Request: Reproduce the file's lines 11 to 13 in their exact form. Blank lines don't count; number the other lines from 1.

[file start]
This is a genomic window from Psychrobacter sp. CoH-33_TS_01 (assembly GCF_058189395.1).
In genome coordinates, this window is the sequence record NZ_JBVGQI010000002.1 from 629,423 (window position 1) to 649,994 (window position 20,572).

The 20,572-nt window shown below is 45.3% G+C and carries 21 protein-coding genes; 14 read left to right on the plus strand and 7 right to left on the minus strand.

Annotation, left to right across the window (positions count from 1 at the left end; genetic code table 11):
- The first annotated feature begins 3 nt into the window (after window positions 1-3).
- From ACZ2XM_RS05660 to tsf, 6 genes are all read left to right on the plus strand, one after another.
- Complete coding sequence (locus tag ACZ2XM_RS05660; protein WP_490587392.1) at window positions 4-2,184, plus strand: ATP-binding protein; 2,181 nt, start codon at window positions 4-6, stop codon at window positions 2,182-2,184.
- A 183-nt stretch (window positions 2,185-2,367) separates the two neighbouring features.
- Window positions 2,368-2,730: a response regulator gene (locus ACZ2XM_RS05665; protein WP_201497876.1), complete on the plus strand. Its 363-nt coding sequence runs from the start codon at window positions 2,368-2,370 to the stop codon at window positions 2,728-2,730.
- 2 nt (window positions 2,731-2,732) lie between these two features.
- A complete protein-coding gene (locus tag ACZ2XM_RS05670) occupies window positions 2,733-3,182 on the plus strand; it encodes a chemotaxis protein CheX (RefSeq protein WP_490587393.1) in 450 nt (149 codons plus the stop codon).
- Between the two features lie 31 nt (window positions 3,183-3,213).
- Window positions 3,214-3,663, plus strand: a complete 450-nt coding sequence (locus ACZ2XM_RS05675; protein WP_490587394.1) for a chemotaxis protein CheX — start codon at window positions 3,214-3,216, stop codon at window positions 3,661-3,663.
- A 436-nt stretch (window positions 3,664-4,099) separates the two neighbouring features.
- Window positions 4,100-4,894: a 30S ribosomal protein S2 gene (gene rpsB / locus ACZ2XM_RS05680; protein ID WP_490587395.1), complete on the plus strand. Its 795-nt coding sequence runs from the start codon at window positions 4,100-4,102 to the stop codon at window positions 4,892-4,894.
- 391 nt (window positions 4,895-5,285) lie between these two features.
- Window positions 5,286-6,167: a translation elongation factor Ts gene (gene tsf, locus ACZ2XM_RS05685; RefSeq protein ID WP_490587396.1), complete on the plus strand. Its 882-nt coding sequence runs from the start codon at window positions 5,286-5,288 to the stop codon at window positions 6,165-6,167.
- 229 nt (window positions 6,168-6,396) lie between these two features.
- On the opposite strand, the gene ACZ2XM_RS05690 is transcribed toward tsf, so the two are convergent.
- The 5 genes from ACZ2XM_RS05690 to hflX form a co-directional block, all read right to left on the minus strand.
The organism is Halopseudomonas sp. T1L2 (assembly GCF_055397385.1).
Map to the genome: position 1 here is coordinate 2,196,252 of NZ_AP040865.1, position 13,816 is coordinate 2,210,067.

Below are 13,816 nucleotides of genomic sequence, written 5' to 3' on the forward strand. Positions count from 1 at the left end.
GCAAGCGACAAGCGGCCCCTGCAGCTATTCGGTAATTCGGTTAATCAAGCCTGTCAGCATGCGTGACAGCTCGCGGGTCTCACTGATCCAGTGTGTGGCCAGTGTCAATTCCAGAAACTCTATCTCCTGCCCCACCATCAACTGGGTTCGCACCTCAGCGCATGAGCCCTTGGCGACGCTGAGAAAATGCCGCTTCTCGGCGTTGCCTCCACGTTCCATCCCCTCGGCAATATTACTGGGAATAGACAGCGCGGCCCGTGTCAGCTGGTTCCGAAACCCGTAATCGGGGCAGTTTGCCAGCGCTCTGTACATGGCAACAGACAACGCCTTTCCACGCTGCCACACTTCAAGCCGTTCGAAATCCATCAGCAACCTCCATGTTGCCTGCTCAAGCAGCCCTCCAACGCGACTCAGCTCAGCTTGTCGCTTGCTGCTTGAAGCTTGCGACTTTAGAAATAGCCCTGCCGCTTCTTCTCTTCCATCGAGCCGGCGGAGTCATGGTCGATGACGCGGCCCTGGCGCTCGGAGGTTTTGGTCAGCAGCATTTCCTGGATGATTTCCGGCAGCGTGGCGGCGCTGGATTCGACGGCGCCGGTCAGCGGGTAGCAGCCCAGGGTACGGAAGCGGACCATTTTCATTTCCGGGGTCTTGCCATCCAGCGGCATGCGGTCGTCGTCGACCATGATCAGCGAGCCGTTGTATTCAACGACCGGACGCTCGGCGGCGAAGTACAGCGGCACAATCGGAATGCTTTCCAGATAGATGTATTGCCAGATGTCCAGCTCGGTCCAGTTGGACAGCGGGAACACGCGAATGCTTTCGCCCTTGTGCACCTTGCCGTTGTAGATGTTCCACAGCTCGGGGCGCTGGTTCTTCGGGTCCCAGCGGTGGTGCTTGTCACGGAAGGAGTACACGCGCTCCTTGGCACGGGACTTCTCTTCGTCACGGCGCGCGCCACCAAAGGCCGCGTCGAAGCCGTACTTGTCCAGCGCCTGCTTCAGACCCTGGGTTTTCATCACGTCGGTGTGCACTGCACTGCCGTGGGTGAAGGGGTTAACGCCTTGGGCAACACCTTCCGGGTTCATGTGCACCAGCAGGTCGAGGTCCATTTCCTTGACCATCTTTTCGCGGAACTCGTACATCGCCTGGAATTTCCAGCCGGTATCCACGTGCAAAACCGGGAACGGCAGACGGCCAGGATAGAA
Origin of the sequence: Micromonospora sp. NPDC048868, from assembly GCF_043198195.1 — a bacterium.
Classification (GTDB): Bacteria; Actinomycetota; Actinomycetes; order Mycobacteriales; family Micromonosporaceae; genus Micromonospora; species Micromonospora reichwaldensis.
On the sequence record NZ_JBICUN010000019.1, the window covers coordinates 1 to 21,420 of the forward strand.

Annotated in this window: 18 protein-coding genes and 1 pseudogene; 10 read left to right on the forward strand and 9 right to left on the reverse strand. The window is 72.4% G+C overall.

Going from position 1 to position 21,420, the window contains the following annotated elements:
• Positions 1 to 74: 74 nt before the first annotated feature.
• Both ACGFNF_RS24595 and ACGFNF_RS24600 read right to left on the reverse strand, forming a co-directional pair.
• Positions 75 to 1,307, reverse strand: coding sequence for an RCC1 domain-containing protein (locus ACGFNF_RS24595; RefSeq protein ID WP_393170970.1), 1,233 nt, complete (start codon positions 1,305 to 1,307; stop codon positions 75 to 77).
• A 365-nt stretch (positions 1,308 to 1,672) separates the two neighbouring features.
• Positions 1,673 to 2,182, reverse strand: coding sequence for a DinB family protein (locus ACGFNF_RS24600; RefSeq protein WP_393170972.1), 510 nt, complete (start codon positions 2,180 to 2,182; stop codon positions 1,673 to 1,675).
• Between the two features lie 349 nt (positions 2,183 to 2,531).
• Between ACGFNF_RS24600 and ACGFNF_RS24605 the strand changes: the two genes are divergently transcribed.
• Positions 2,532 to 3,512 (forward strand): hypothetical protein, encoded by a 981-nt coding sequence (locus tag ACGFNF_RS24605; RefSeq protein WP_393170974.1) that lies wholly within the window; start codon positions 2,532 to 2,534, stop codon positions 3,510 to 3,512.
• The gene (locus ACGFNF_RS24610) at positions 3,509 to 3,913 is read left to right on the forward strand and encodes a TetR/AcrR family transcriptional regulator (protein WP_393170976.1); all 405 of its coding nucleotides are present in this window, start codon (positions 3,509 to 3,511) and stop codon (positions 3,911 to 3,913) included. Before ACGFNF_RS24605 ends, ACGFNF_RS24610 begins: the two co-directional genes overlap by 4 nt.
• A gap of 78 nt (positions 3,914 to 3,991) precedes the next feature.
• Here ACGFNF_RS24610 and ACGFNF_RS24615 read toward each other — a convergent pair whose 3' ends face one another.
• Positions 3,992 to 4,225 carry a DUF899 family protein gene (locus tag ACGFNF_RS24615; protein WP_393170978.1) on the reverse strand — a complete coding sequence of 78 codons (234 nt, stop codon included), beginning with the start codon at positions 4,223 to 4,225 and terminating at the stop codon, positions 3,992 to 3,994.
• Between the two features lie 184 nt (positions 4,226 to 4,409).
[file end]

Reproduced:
- A complete protein-coding gene (locus tag ACZ2XM_RS05670) occupies window positions 2,733-3,182 on the plus strand; it encodes a chemotaxis protein CheX (RefSeq protein WP_490587393.1) in 450 nt (149 codons plus the stop codon).
- Between the two features lie 31 nt (window positions 3,183-3,213).
- Window positions 3,214-3,663, plus strand: a complete 450-nt coding sequence (locus ACZ2XM_RS05675; protein WP_490587394.1) for a chemotaxis protein CheX — start codon at window positions 3,214-3,216, stop codon at window positions 3,661-3,663.